Selective GlcCer transport from the cytosolic surface of the Golgi back to the ER would be most easily explained by the activity of a cytosolic transfer protein followed by a translocation across the ER membrane. Therefore, we tested the involvement of the glycolipid-binding protein FAPP2 in this pathway. When lamin and FAPP2 knockdown cells were transfected with SGCS and labeled with [35S]H2SO4, SGlcCer synthesis in the FAPP2 knockdown cells was only 30% of that of the control (Fig. 7, D–F). In MEB4 cells, FAPP2 knockdown resulted in a twofold decrease in the synthesis of GM3 with a concomitant accumulation of GlcCer (Fig. 7 G). Similar results (Fig. 7 H) were obtained in MDCKII cells, in which FAPP2 expression was reduced by retrovirus-mediated RNAi (Vieira et al., 2005). GalCer levels in these cells were normal, indicating that ceramide levels in the ER were unaffected. FAPP2 specifically affected the conversion of GlcCer to GM3 via LacCer. These experiments show that FAPP2, which binds to the Golgi (Fig. S1 A) via PI4P (Godi et al., 2004), plays an important role in the transport of GlcCer to the sulfation site in the ER and to the site of LacCer and GM3 synthesis in the lumen of the Golgi. Concanamycin A did not affect GlcCer translocation across the ER membrane (Fig. 3), nor did it affect GM3 synthesis from newly synthesized GlcCer (not depicted), showing that ER translocation occurred by a different mechanism and that the pathways of newly synthesized GlcCer to the Golgi lumen and to the plasma membrane are independent.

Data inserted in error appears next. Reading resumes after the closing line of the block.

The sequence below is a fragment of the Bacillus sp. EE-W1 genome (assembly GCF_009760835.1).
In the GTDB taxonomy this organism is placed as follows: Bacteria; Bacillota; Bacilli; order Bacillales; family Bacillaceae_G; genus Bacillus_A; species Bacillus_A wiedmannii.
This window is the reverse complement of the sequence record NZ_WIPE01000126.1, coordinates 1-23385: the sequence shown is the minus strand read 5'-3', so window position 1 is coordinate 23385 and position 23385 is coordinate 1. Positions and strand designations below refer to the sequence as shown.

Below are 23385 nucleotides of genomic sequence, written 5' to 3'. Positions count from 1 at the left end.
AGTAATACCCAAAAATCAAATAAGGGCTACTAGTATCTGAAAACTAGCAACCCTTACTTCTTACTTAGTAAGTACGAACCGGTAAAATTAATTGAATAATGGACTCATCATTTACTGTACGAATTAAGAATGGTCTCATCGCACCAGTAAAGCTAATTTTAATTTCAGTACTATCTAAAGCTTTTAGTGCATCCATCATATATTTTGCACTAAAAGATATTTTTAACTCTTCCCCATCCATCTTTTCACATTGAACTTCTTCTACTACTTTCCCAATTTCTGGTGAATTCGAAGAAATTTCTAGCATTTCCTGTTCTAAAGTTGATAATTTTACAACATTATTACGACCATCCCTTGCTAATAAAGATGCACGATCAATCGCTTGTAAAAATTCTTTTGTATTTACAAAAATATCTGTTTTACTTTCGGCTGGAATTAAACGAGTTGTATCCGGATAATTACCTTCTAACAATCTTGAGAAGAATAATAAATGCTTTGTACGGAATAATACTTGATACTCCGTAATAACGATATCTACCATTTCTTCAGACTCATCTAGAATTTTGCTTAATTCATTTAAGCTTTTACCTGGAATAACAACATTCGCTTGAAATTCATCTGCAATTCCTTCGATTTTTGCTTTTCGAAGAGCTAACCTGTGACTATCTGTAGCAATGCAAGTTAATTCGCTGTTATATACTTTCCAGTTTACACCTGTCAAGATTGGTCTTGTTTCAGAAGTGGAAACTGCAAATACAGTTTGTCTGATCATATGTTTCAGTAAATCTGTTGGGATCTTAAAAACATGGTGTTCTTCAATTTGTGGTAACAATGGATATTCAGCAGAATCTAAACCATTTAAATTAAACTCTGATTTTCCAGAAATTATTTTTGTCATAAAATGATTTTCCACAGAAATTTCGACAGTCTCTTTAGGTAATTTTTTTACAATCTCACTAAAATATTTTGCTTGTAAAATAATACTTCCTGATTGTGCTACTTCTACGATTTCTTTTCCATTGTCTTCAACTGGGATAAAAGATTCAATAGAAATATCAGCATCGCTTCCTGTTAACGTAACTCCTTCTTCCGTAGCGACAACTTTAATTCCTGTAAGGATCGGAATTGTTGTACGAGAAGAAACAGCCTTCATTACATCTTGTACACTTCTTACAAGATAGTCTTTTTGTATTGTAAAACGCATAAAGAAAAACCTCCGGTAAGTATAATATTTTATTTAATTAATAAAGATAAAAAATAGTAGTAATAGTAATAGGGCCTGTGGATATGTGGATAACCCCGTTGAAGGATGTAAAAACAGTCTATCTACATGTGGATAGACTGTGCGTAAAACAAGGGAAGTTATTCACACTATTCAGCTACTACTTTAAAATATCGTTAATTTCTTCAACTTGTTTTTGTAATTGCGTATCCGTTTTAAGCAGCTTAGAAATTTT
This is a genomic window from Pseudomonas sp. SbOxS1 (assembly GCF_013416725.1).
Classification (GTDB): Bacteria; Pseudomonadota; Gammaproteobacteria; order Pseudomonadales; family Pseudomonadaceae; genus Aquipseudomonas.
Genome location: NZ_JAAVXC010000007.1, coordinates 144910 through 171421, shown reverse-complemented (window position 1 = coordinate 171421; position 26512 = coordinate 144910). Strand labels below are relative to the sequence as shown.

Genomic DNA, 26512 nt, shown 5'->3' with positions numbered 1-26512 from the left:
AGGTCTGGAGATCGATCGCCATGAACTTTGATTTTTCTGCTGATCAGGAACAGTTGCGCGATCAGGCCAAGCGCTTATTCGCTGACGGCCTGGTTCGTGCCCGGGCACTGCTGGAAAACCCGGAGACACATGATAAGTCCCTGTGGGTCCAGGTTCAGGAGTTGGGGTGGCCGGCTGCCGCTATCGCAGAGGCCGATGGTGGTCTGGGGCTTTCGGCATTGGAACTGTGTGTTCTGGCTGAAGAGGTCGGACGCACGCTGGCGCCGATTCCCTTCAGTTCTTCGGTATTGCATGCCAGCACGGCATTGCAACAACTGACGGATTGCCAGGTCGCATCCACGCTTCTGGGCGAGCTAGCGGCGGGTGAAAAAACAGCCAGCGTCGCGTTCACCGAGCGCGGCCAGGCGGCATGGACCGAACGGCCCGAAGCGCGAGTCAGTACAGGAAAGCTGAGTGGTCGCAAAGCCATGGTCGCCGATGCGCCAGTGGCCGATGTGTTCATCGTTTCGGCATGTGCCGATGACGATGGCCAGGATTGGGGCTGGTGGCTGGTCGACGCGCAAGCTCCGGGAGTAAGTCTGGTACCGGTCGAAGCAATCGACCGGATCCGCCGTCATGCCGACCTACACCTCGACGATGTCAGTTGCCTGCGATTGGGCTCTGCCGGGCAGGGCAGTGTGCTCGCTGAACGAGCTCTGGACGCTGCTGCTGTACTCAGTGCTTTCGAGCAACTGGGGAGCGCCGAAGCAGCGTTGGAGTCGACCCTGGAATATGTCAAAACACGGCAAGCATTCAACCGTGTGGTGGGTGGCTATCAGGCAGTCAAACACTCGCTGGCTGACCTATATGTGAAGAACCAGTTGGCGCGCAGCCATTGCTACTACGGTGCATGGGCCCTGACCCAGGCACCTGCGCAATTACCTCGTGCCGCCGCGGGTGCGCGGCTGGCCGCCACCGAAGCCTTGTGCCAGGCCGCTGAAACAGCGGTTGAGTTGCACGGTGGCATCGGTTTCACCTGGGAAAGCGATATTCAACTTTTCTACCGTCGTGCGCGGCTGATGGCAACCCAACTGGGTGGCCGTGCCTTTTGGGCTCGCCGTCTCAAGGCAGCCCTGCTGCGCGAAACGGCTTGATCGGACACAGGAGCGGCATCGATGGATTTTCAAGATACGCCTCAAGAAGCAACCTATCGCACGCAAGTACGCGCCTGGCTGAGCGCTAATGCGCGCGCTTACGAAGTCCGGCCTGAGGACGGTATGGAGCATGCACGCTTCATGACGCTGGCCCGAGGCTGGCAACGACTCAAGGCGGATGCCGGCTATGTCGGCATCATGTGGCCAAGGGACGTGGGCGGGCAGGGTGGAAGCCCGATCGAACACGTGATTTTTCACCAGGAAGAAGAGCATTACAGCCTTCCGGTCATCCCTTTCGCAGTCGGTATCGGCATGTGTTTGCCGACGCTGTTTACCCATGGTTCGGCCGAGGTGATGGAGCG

Until recently, sphingolipid assembly in the Golgi was thought to be organized according to the same simple linear model as glycoprotein processing (Fig. 8 A). Because it is not water soluble, ceramide synthesized in the ER would be transported by the secretory pathway to the cis-Golgi, where it would be converted to SM by SMS (Futerman et al., 1990; Jeckel et al., 1990) and to GlcCer by GCS (Futerman and Pagano, 1991; Jeckel et al., 1992). Subsequently, GlcCer would encounter the enzymes of complex GSL synthesis in an ordered array along the Golgi stack (Trinchera et al., 1990a). The finding that GlcCer is synthesized on the cytosolic surface but converted to LacCer in the lumen forced the questions whether and how GlcCer crosses the Golgi membrane. This seemed solved by (1) the finding that short-chain GlcCer analogues were able to cross the Golgi membrane (Lannert et al., 1994, 1998; Burger et al., 1996), (2) the identification of the multidrug transporters ABCB1 and -C1 as floppases for these molecules (van Meer et al., 2006), and (3) a correlation between ABCB1 activity and complex GSL synthesis in living cells (De Rosa et al., 2004). However, the mechanism of SM synthesis is much more intricate in that SMS receives its substrate via the cytosolic transfer protein CERT, which binds to ER and trans-Golgi and is regulated at various levels via phosphorylation (Perry and Ridgway, 2006; Fugmann et al., 2007; Kumagai et al., 2007).